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Show the Heavens More Just

Joanna Michal Hoyt examines the Domination System in King Lear

Show the Heavens More Just
Joanna Michael Hoyt

Introduction: The Image Of Authority

Some critics see King Lear as a defense of traditional views of religious and social order; they claim that Shakespeare wrote out of belief in the Great Chain of Being, the popular pagan and Christian conception of an order in which the obedience of subjects to their kings, liegemen to their lords, wives to their husbands, children to their parents, laity to clergy, women to men and the lower classes to the upper is of the same nature as obedience to God, and any breach of this order invites disaster.  Others see Lear as a fundamentally nihilistic and antireligious play, exposing all our ideas of human and divine order as shams.  Both explanations seem to me to leave out important aspects of the play.
I find in Lear a sharp critique of that version of faith which has been used, in Shakespeare’s day and in our own, to bolster the power claims of privileged groups.  I also see a profound affirmation of the divine presence at work in the world, overturning or transcending its power structures.  This strikes me as a profoundly (not exclusively) Christian vision, though it is not the uniformly prevailing message of any branch of the Church in Shakespeare’s time or in ours.  
In the course of this exploration I will borrow the terminology of Christians who have deeply explored the contradictory ways in which religion is understood and used.  For that system of faith and order which reinforces the claims of power and privilege I will use theologian and activist Walter Wink’s term ‘the Domination System.” This system, as Wink describes it, is marked by a strict sense of hierarchy in which some lives are seen as more valuable than others, and by the willingness, even eagerness, to enforce the humanly and divinely ordained authority by violence. For the alternative vision I will use the Reverend Dr. Martin Luther King Jr’s term, the Beloved Community.

I. No Good Divinity: The Domination System in Lear and in Shakespeare’s time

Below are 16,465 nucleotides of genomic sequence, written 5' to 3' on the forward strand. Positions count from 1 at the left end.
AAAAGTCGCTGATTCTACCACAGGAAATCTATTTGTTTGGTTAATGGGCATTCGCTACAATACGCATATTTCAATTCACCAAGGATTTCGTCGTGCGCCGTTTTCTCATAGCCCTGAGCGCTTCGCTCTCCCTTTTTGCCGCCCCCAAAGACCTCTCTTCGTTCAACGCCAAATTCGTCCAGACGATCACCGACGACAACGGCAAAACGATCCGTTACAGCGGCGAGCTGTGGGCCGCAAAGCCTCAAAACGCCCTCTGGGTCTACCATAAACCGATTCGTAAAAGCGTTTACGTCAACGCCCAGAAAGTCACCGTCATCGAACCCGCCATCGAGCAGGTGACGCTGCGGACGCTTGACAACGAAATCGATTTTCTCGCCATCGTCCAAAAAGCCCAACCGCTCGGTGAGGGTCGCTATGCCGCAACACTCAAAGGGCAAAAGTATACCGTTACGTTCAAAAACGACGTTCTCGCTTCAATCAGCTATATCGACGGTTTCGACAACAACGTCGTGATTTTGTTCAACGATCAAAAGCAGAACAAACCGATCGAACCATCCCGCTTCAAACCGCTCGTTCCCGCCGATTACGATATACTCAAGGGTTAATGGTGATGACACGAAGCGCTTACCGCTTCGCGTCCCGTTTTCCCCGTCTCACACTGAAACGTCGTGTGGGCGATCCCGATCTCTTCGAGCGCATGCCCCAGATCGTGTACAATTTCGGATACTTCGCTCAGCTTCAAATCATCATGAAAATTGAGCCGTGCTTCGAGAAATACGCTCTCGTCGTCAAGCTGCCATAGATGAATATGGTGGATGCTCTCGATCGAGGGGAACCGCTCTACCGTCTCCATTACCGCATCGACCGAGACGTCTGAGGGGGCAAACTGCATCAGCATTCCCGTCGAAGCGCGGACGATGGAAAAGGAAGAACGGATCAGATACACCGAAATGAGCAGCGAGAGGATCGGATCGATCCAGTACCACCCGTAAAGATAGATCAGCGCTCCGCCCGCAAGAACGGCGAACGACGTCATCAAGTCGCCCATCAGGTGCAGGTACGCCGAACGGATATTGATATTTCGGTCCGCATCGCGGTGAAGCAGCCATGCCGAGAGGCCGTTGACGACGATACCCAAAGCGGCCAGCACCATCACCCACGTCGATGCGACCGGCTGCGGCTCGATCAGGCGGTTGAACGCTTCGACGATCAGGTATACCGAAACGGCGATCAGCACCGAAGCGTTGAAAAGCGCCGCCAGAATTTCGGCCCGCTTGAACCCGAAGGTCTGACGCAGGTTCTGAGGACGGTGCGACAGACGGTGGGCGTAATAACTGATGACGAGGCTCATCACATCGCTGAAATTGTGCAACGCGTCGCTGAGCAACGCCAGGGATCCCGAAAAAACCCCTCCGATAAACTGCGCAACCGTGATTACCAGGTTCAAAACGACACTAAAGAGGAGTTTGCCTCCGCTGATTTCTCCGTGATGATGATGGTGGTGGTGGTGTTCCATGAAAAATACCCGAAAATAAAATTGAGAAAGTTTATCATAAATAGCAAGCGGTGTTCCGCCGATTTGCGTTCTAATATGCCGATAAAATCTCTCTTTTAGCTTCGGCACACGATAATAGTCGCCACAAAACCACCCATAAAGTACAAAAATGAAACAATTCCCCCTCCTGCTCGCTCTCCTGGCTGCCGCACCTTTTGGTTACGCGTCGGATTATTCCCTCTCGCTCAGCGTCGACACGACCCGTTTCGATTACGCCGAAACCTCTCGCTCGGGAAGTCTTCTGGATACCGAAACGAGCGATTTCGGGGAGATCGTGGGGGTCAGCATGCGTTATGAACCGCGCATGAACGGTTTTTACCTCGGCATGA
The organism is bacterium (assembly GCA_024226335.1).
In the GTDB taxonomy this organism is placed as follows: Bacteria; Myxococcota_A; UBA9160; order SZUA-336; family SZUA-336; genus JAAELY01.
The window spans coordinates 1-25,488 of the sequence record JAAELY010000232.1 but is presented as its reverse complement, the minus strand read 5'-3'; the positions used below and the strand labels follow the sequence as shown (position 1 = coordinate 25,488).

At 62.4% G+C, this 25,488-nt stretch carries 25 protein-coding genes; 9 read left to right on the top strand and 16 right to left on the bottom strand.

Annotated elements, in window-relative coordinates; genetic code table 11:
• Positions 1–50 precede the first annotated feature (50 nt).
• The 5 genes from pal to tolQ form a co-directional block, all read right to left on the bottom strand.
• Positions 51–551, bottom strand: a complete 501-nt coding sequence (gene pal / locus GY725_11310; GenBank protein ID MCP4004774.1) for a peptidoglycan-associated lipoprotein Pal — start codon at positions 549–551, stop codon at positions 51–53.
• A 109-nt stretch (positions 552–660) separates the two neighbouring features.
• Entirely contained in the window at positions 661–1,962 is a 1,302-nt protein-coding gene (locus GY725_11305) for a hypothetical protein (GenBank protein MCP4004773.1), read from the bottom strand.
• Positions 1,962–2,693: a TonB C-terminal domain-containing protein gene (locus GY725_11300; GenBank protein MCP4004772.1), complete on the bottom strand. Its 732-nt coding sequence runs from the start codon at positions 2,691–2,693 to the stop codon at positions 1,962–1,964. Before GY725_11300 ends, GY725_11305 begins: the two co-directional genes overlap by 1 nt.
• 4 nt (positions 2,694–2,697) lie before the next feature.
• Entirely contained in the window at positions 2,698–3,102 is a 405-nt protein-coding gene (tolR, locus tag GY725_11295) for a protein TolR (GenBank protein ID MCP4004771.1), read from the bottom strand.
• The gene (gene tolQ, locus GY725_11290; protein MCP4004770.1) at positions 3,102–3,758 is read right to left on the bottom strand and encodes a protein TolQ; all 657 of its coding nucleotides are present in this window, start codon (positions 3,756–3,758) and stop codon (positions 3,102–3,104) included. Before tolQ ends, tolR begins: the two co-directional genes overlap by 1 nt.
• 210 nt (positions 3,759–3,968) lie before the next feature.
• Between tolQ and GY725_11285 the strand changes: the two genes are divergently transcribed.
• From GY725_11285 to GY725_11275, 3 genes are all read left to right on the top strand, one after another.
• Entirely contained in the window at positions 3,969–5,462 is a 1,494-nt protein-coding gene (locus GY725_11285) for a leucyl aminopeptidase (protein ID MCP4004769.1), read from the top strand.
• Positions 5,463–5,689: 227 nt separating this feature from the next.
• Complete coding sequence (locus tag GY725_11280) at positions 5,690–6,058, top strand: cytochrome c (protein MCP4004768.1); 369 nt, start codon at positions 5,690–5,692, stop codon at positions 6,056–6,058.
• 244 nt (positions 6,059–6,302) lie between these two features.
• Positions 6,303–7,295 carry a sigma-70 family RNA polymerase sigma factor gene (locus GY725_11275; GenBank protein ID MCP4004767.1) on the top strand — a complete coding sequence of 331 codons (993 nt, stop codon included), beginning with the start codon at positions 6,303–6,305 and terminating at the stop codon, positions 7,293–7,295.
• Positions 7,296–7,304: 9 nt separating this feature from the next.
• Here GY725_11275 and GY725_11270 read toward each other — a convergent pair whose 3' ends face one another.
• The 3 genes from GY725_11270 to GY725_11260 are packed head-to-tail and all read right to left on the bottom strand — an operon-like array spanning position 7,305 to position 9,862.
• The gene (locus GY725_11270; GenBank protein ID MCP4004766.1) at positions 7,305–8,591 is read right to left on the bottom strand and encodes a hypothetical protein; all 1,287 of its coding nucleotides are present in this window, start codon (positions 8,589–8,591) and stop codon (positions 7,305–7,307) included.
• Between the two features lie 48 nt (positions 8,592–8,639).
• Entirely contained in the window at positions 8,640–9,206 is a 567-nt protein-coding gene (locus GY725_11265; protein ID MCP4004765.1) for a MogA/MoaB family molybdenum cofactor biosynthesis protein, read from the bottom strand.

The destructive social and religious beliefs which undergird the Domination System in King Lear appear in concise and ugly form late in act 4, scene 5. Goneril’s steward Oswald, riding in his lady’s service, encounters a blind and distraught old man being led by a poorly dressed young man. He recognizes the elder as the former Earl of Gloucester, recently blinded and dispossessed for treason, and says:
A proclaimed prize! Most happy!
That eyeless head of thine was first framed flesh
To raise my fortunes.  Thou old unhappy traitor,
Briefly thyself remember. The sword is out
That must destroy thee.
When the young man gets in his way he turns to him:
Wherefore, bold peasant, durst thou support a published traitor?....Let go, slave, or thou diest.

This revolting bit of gloating is also a disturbingly sincere expression of faith, and of faithful service, in the Domination System.  The suggestion of malign Providence is heightened by the fact that old Gloucester has just prayed the ‘ever-gentle gods’ to take his life themselves and never to let him be tempted to suicide again; Oswald does not hear this prayer but comes ‘pat like the catastrophe of the old comedy,’ just in time to appear to be an answer to prayer.  While Oswald does not directly invoke the gods, he appeals to a sense of divine and human order which has been shared by characters who more openly profess religion. Let’s take a closer look at the elements of Oswald’s claim.

First Framed Flesh To Raise My Fortunes
“That eyeless head of thine was first framed flesh to raise my fortunes...” This is clearly a theological statement, an assertion of the purpose for which the old man was created. Oswald is saying that the gods value his own life more highly than Gloucester’s, that Gloucester is rightly seen as an object to be used or disposed of to serve his own purposes; that Gloucester’s life has no value in itself.